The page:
Las Vegas, NV — I'm in my last semester of college. There is no doubt in my mind that I will be able to cross the finish line in May. I'm not sure why I had the impression that my senior year would be a walk in the park.
Getting published as a writer was the furthest thing from my mind when I began my professional career as a journalist, and that is something I’ve been able to do. No matter how exhausted I am or how difficult it is to tell weekdays from weekends, I will never lose sight of the goal. At this point, I can only express my gratitude for how I came to be in this position. It has been through my college experience that I have learned to enjoy the journey of life, even if there appears to be no light at the end of the tunnel.
In the spring of 2017, I began my college career. It was as if it were a continuation of my high school experience. College of Southern Nevada (CSN) is only a few minutes away from my high school. Even before I entered college, I had already begun the transition into adulthood. As a child, I was forced to grow up faster than I would have liked due to my mother's multiple health issues.
After taking care of my mother since I was in eighth or ninth grade, it was nothing for me to take care of her while I was in college. Before COVID-19, I was able to see how the American healthcare system was not what it should be. Too much medication was given to my mother on too many nights, and I saw her turn blue in the face and unable to breathe as a result.
These were the most difficult drives home because I had to put my mother's life in the hands of these same people. After all, I knew I couldn't stay in the hospital any longer because I had class the next day. Every time my mother had a diabetic reaction, she would be sweating profusely and telling me to get her a blanket because she was cold, and I witnessed it all. It was clear to my mother that I was constantly juggling the demands of maturing into a young man while also trying to keep it together mentally for the both of us. I had to watch her suffer physically while she had to watch me suffer mentally, and we were the only ones left.
In the beginning, she would refer to me as her "rock," and I would do my best to be that for her.
Aug. 3, 2018. was the day I lost my mother. It was the first time in my life that I felt the world stop moving. Soon, the feelings of sadness and depression gave way to a strange sense of numbness I'd never experienced before. Honestly, I didn't care what anyone was saying to me because I couldn't hear them. I also didn't want to listen to anything they had to say.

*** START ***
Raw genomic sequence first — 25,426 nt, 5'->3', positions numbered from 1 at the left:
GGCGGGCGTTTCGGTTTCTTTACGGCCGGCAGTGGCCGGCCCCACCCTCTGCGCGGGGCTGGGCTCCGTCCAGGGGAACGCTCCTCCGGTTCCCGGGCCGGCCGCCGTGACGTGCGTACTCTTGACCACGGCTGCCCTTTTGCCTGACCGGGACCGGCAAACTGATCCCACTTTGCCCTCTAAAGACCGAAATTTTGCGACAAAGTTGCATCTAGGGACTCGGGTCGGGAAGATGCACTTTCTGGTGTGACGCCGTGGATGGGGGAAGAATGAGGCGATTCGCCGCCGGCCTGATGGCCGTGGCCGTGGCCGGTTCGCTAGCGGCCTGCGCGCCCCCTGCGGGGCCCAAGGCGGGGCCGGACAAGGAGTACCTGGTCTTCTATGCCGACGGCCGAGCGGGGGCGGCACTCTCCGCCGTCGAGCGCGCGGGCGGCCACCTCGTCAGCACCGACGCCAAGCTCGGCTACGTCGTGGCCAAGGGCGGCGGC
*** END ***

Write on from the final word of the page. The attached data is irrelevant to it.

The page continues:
Around that time someone asked me if it was somewhat of a relief for me since I didn’t have to deal with the heavy load of taking care of my mom. Since the question had me completely stumped, I took a moment to collect my thoughts before responding with one of those yes/no answers. My mother's illness had freed me from the burden of constantly figuring out who I am and taking care of her, so the answer was yes. However, it’s also no, because I'd rather have my mother with me today than be without her.
My final college semester is winding down and after four years of hard work, I can finally see the fruits of my labor. In addition to the events I've been invited to, I've also made a number of new friends and received job offers as a result. Looking back on the mental and emotional rollercoaster I've been on for the past few years, I'm grateful for every day. Even though I sometimes can't believe where I am, it all makes sense. It feels like a dream to me. Regardless of what I was going through, I never faltered and I never stopped working.
I'm starting to see the fruits of my labor in the form of new opportunities. In my mind, I feared that staying at home for school would limit my personal development in some way. It's safe to say I was completely off the mark. You, not your Zip Code, is the sole determinant of how you develop as a person. But I suppose that's just part of the experience of staying home for college as you grow away.